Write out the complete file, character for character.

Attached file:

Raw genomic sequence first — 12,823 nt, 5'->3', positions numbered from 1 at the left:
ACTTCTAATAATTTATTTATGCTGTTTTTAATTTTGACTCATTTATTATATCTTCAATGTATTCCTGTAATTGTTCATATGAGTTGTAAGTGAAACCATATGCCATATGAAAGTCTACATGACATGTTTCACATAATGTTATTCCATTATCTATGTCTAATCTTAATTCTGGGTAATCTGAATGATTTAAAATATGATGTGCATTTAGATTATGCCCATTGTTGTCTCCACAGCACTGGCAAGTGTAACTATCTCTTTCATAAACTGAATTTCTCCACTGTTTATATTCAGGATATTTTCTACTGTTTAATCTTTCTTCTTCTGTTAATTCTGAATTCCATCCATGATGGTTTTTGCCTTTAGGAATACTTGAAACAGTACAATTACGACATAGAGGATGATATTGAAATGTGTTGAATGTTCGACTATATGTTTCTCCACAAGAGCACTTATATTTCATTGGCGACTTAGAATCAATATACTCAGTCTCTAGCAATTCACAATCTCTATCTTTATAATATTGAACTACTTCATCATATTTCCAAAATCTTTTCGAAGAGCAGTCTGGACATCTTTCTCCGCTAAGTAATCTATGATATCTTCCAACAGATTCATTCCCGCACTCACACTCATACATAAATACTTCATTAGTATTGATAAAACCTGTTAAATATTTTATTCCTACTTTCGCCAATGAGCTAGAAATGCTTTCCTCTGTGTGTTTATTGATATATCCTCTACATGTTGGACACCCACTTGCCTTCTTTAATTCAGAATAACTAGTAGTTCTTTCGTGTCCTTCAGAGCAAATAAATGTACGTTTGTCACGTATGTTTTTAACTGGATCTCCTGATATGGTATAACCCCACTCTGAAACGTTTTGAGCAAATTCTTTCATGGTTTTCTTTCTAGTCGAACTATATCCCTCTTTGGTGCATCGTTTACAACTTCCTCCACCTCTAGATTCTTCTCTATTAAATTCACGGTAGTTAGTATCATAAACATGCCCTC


Raw genomic sequence first — 12,823 nt, 5'->3', positions numbered from 1 at the left:
ACTTCTAATAATTTATTTATGCTGTTTTTAATTTTGACTCATTTATTATATCTTCAATGTATTCCTGTAATTGTTCATATGAGTTGTAAGTGAAACCATATGCCATATGAAAGTCTACATGACATGTTTCACATAATGTTATTCCATTATCTATGTCTAATCTTAATTCTGGGTAATCTGAATGATTTAAAATATGATGTGCATTTAGATTATGCCCATTGTTGTCTCCACAGCACTGGCAAGTGTAACTATCTCTTTCATAAACTGAATTTCTCCACTGTTTATATTCAGGATATTTTCTACTGTTTAATCTTTCTTCTTCTGTTAATTCTGAATTCCATCCATGATGGTTTTTGCCTTTAGGAATACTTGAAACAGTACAATTACGACATAGAGGATGATATTGAAATGTGTTGAATGTTCGACTATATGTTTCTCCACAAGAGCACTTATATTTCATTGGCGACTTAGAATCAATATACTCAGTCTCTAGCAATTCACAATCTCTATCTTTATAATATTGAACTACTTCATCATATTTCCAAAATCTTTTCGAAGAGCAGTCTGGACATCTTTCTCCGCTAAGTAATCTATGATATCTTCCAACAGATTCATTCCCGCACTCACACTCATACATAAATACTTCATTAGTATTGATAAAACCTGTTAAATATTTTATTCCTACTTTCGCCAATGAGCTAGAAATGCTTTCCTCTGTGTGTTTATTGATATATCCTCTACATGTTGGACACCCACTTGCCTTCTTTAATTCAGAATAACTAGTAGTTCTTTCGTGTCCTTCAGAGCAAATAAATGTACGTTTGTCACGTATGTTTTTAACTGGATCTCCTGATATGGTATAACCCCACTCTGAAACGTTTTGAGCAAATTCTTTCATGGTTTTCTTTCTAGTCGAACTATATCCCTCTTTGGTGCATCGTTTACAACTTCCTCCACCTCTAGATTCTTCTCTATTAAATTCACGGTAGTTAGTATCATAAACATGCCCTC